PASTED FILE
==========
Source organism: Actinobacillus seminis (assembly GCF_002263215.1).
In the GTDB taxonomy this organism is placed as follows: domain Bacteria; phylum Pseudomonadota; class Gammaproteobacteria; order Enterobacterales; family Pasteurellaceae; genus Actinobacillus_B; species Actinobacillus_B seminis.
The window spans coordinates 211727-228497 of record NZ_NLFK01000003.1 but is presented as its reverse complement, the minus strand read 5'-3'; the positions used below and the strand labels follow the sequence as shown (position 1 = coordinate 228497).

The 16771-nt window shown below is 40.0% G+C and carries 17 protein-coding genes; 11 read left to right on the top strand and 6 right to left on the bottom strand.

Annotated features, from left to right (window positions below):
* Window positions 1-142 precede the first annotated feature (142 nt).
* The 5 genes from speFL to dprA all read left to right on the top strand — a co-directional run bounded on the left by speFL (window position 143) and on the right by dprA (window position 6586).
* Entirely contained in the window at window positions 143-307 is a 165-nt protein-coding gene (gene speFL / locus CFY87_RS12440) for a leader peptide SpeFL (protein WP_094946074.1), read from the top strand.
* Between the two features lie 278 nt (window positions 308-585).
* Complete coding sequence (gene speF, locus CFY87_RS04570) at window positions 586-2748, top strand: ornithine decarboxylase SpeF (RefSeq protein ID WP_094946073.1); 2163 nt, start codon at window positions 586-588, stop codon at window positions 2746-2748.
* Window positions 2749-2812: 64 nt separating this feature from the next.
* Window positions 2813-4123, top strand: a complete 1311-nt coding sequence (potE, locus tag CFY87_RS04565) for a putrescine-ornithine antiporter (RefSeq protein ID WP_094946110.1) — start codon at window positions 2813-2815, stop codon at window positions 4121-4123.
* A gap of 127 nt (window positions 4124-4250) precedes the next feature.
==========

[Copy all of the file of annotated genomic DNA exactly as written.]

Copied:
Source organism: Actinobacillus seminis (assembly GCF_002263215.1).
In the GTDB taxonomy this organism is placed as follows: domain Bacteria; phylum Pseudomonadota; class Gammaproteobacteria; order Enterobacterales; family Pasteurellaceae; genus Actinobacillus_B; species Actinobacillus_B seminis.
The window spans coordinates 211727-228497 of record NZ_NLFK01000003.1 but is presented as its reverse complement, the minus strand read 5'-3'; the positions used below and the strand labels follow the sequence as shown (position 1 = coordinate 228497).

The 16771-nt window shown below is 40.0% G+C and carries 17 protein-coding genes; 11 read left to right on the top strand and 6 right to left on the bottom strand.

Annotated features, from left to right (window positions below):
* Window positions 1-142 precede the first annotated feature (142 nt).
* The 5 genes from speFL to dprA all read left to right on the top strand — a co-directional run bounded on the left by speFL (window position 143) and on the right by dprA (window position 6586).
* Entirely contained in the window at window positions 143-307 is a 165-nt protein-coding gene (gene speFL / locus CFY87_RS12440) for a leader peptide SpeFL (protein WP_094946074.1), read from the top strand.
* Between the two features lie 278 nt (window positions 308-585).
* Complete coding sequence (gene speF, locus CFY87_RS04570) at window positions 586-2748, top strand: ornithine decarboxylase SpeF (RefSeq protein ID WP_094946073.1); 2163 nt, start codon at window positions 586-588, stop codon at window positions 2746-2748.
* Window positions 2749-2812: 64 nt separating this feature from the next.
* Window positions 2813-4123, top strand: a complete 1311-nt coding sequence (potE, locus tag CFY87_RS04565) for a putrescine-ornithine antiporter (RefSeq protein ID WP_094946110.1) — start codon at window positions 2813-2815, stop codon at window positions 4121-4123.
* A gap of 127 nt (window positions 4124-4250) precedes the next feature.